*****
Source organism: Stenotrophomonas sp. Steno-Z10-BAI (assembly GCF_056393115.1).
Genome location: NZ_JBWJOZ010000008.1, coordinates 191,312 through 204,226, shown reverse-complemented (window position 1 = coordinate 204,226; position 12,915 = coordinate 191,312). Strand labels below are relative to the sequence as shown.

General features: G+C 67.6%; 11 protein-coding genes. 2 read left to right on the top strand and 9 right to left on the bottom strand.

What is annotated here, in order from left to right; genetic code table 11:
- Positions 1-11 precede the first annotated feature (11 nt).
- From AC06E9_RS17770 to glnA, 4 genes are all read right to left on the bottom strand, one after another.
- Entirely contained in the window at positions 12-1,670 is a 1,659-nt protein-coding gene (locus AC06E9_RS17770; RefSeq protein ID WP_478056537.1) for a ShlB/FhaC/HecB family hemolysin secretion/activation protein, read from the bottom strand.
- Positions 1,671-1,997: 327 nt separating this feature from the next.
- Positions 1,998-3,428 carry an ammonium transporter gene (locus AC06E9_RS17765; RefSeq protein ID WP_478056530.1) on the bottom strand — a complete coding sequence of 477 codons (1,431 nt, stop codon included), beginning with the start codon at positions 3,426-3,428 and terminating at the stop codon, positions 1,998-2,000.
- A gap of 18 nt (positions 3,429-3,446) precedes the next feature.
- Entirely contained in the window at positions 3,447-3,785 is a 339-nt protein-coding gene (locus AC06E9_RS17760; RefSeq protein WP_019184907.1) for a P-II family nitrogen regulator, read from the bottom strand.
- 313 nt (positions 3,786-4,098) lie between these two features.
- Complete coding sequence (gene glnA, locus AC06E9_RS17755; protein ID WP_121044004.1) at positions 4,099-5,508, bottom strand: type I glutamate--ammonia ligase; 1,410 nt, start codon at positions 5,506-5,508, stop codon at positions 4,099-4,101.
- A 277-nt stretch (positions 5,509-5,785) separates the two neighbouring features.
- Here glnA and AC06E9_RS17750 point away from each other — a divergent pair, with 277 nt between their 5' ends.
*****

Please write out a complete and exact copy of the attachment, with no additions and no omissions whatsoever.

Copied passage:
Source organism: Stenotrophomonas sp. Steno-Z10-BAI (assembly GCF_056393115.1).
Genome location: NZ_JBWJOZ010000008.1, coordinates 191,312 through 204,226, shown reverse-complemented (window position 1 = coordinate 204,226; position 12,915 = coordinate 191,312). Strand labels below are relative to the sequence as shown.

General features: G+C 67.6%; 11 protein-coding genes. 2 read left to right on the top strand and 9 right to left on the bottom strand.

What is annotated here, in order from left to right; genetic code table 11:
- Positions 1-11 precede the first annotated feature (11 nt).
- From AC06E9_RS17770 to glnA, 4 genes are all read right to left on the bottom strand, one after another.
- Entirely contained in the window at positions 12-1,670 is a 1,659-nt protein-coding gene (locus AC06E9_RS17770; RefSeq protein ID WP_478056537.1) for a ShlB/FhaC/HecB family hemolysin secretion/activation protein, read from the bottom strand.
- Positions 1,671-1,997: 327 nt separating this feature from the next.
- Positions 1,998-3,428 carry an ammonium transporter gene (locus AC06E9_RS17765; RefSeq protein ID WP_478056530.1) on the bottom strand — a complete coding sequence of 477 codons (1,431 nt, stop codon included), beginning with the start codon at positions 3,426-3,428 and terminating at the stop codon, positions 1,998-2,000.
- A gap of 18 nt (positions 3,429-3,446) precedes the next feature.
- Entirely contained in the window at positions 3,447-3,785 is a 339-nt protein-coding gene (locus AC06E9_RS17760; RefSeq protein WP_019184907.1) for a P-II family nitrogen regulator, read from the bottom strand.
- 313 nt (positions 3,786-4,098) lie between these two features.
- Complete coding sequence (gene glnA, locus AC06E9_RS17755; protein ID WP_121044004.1) at positions 4,099-5,508, bottom strand: type I glutamate--ammonia ligase; 1,410 nt, start codon at positions 5,506-5,508, stop codon at positions 4,099-4,101.
- A 277-nt stretch (positions 5,509-5,785) separates the two neighbouring features.
- Here glnA and AC06E9_RS17750 point away from each other — a divergent pair, with 277 nt between their 5' ends.